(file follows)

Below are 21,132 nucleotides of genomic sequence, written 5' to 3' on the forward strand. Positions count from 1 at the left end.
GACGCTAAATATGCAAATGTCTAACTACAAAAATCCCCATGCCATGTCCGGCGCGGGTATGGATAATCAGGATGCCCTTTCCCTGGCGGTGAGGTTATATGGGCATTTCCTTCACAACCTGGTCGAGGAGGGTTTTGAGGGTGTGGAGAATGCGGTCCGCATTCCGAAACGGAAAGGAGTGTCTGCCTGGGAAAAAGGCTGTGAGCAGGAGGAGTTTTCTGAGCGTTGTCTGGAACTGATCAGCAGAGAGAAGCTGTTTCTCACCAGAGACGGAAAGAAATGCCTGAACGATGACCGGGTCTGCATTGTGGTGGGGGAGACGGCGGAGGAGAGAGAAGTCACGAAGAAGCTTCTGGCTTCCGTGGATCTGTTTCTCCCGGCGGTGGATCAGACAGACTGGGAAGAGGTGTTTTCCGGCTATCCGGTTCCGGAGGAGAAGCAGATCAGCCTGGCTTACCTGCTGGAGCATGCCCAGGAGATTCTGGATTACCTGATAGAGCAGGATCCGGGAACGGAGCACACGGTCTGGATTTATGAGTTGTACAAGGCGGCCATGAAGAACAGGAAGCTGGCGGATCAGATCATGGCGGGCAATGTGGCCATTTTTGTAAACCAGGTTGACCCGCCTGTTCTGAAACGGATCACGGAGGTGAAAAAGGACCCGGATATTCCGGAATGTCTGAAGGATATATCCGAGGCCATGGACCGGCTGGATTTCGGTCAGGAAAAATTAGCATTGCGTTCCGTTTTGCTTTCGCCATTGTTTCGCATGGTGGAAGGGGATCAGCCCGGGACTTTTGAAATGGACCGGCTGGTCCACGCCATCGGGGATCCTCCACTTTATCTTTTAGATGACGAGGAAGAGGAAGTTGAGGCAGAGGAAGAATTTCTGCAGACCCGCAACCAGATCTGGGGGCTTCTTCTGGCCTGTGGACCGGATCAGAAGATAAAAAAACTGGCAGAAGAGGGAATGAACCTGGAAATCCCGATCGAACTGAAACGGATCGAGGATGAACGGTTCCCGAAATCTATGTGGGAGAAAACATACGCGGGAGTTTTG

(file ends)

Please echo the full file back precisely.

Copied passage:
Below are 21,132 nucleotides of genomic sequence, written 5' to 3' on the forward strand. Positions count from 1 at the left end.
GACGCTAAATATGCAAATGTCTAACTACAAAAATCCCCATGCCATGTCCGGCGCGGGTATGGATAATCAGGATGCCCTTTCCCTGGCGGTGAGGTTATATGGGCATTTCCTTCACAACCTGGTCGAGGAGGGTTTTGAGGGTGTGGAGAATGCGGTCCGCATTCCGAAACGGAAAGGAGTGTCTGCCTGGGAAAAAGGCTGTGAGCAGGAGGAGTTTTCTGAGCGTTGTCTGGAACTGATCAGCAGAGAGAAGCTGTTTCTCACCAGAGACGGAAAGAAATGCCTGAACGATGACCGGGTCTGCATTGTGGTGGGGGAGACGGCGGAGGAGAGAGAAGTCACGAAGAAGCTTCTGGCTTCCGTGGATCTGTTTCTCCCGGCGGTGGATCAGACAGACTGGGAAGAGGTGTTTTCCGGCTATCCGGTTCCGGAGGAGAAGCAGATCAGCCTGGCTTACCTGCTGGAGCATGCCCAGGAGATTCTGGATTACCTGATAGAGCAGGATCCGGGAACGGAGCACACGGTCTGGATTTATGAGTTGTACAAGGCGGCCATGAAGAACAGGAAGCTGGCGGATCAGATCATGGCGGGCAATGTGGCCATTTTTGTAAACCAGGTTGACCCGCCTGTTCTGAAACGGATCACGGAGGTGAAAAAGGACCCGGATATTCCGGAATGTCTGAAGGATATATCCGAGGCCATGGACCGGCTGGATTTCGGTCAGGAAAAATTAGCATTGCGTTCCGTTTTGCTTTCGCCATTGTTTCGCATGGTGGAAGGGGATCAGCCCGGGACTTTTGAAATGGACCGGCTGGTCCACGCCATCGGGGATCCTCCACTTTATCTTTTAGATGACGAGGAAGAGGAAGTTGAGGCAGAGGAAGAATTTCTGCAGACCCGCAACCAGATCTGGGGGCTTCTTCTGGCCTGTGGACCGGATCAGAAGATAAAAAAACTGGCAGAAGAGGGAATGAACCTGGAAATCCCGATCGAACTGAAACGGATCGAGGATGAACGGTTCCCGAAATCTATGTGGGAGAAAACATACGCGGGAGTTTTG